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they will presumably use that declassified information selectively to try to make him look terrible somehow. all indications are they will try to use bruce ohr and whatever they're about to declassify about him as a means to call into question the origins of the fbi investigation. this top justice department official who is an expert on russian organized crime, pushing mob-linked, putin-linked russian oligarchs and all these uncomfortable questions about putin and organized crime and the russian government. imagine how happy they will be when trump declassifies all of bruce ohr's investigative activities and blow his sources in the process. imagine how happy they will be to blow up the career of the top russian organized crime expert at the u.s. justice department, who has been intensely and personally focused for years on the links between russian organized crime and the putin government. imagine how happy they will be to blow up that guy specifically. whose interests will that most
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forward.
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pro-trump house republicans
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have been clamoring for it for awhile now. they reportedly are about to get their wish. axios.com is now reporting that president trump is about to order the declassification of a batch of documents, quote, covering the u.s. government's surveillance of trump campaign adviser carter page and the investigative activities of senior justice department lawyer bruce ohr. carter page is the trump campaign adviser who came under fbi surveillance for his repeated contacts with russian operatives. he was surveilled under fisa regulations that require the government to show that they believe the target of the surveillance is an active foreign agent. bruce ohr, on the other hand, is a justice department official whose work has made him one of the top experts in the u.s. government on russian organized crime and its ties to the kremlin, including one dramatic instance in which bruce ohr reportedly met with a russian oligarch named oleg deripaska and tried to convince him to
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become a cooperator were u.s. law enforcement against the russian government. the president has been sending angry tweets about bruce ohr for weeks now. last month, house republicans summoned ohr for closed door testimony. but now we're told to expect the president to release classified information from ohr's, quote, investigative activities. joining us now is congressman jim himes who is a member of the house intelligence committee. congressman, thank you very much for being with us. >> hi, rachel. >> what is your reaction to this reporting from axios that the president is going to declassify these materials? first of all, i should mention that it's just axios reporting this. other people aren't matching this reporting. i don't know if that means that they're just ahead of the story or maybe they've caught on to something that isn't going to happen. do you have expectations about this? >> well, i'm certainly intrigued by it. i'm intrigued by it because of course they've declassified other stuff that had no business being out there in the public realm. you'll remember the fisa affidavits that they assured us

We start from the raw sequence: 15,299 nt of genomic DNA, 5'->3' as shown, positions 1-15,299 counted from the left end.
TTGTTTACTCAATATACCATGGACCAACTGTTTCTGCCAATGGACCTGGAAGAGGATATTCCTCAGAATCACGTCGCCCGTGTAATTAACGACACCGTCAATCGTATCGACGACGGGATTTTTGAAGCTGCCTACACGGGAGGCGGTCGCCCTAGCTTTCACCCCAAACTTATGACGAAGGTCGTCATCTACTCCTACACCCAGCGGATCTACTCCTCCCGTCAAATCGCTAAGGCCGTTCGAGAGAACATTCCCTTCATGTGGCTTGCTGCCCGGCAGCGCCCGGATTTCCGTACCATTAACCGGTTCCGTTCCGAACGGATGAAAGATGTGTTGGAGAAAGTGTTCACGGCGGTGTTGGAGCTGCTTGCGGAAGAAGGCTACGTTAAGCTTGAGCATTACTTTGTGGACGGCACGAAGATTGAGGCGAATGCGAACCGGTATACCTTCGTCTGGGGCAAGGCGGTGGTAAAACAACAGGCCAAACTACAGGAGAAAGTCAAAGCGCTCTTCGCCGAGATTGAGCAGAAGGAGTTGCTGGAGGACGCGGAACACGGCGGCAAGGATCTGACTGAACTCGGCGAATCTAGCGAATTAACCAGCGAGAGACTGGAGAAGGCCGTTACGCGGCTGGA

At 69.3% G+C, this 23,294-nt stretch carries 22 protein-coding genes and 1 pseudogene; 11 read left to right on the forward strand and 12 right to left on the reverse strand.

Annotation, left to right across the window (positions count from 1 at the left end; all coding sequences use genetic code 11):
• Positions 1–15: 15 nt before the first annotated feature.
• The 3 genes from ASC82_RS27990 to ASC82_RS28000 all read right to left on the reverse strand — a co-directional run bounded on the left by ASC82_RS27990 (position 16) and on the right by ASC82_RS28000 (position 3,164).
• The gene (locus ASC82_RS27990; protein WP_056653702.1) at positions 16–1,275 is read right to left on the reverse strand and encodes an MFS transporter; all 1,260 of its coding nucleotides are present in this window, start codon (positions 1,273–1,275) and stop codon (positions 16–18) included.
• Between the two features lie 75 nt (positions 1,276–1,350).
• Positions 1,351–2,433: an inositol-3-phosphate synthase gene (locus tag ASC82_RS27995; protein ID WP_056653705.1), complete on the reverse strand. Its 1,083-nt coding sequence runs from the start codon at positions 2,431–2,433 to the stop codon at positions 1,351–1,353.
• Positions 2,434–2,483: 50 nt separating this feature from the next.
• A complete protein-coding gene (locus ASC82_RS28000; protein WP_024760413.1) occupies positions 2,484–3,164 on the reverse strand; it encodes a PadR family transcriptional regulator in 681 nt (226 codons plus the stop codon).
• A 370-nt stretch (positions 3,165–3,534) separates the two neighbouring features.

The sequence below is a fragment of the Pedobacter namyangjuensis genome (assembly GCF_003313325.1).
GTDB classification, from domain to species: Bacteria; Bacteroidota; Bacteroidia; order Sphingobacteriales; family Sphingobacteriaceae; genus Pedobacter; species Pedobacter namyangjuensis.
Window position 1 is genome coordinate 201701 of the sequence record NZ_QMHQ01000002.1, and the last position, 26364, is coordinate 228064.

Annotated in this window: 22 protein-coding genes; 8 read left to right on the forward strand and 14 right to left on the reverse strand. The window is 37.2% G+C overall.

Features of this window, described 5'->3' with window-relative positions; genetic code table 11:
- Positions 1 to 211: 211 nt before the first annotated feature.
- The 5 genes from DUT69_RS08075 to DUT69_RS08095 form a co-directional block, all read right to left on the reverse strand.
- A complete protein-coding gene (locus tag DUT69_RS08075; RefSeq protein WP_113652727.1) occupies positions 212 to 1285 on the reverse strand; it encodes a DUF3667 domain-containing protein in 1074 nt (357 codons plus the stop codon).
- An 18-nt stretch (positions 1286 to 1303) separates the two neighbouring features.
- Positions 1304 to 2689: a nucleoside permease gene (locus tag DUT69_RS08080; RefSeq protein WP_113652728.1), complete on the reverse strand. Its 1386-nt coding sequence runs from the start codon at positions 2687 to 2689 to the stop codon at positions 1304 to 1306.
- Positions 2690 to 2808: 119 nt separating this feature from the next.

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were going to show this all got started because of the steele dossier. the reason i'm intrigued by it, every time they have declassified documents, it turns out that the truth, the actual documents completely rebut their point. when we got a look at the fisa affidavit, it turns out that lo and behold, it was really all about george papadopoulos who you were talking about earlier, bragging about meeting russians who were talking about having e-mails. so i'm intrigued by it because documents and the truth are not the republicans' friends on this issue. so i worry, quite frankly, that if they do declassify, and when i say "they," it would be the president, of course, it would be done in a way that slams the truth. the truth is not their friend. >> who do you make of the targeting of bruce ohr in particular? obviously what axios is reporting is that there are two sets of documents coming out, one that relates to this surveillance application on carter page. we've already had a bunch of that declassified already. but also, the investigative work of bruce ohr. given bruce ohr's expertise and
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his past work in the justice department, are you at all concerned? i certainly am intrigued myself as to why they're singling him out in way that i'm expecting to be designed to destroy his career. >> well, you know, a couple things. number one, there is a reason why police and public officials don't typically talk about what's happening inside an investigation, because inside an investigation, you have law enforcement people, policemen, fbi agents doing things like following hunches and getting to dead ends. until you're actually ready to go to court, nothing's ready so that's why if you just sort of start pell-mell releasing papers you could create an impression that is not true. but i got to tell you, rachel, this is infuriating, right? bruce ohr, by all accounts, and by the way, at some point i hope they release his testimony, because i heard that his testimony last week actually completely rebutted the notion that he was doing anything untoward. but bruce ohr is just the latest guy whose career the president is intent on ending.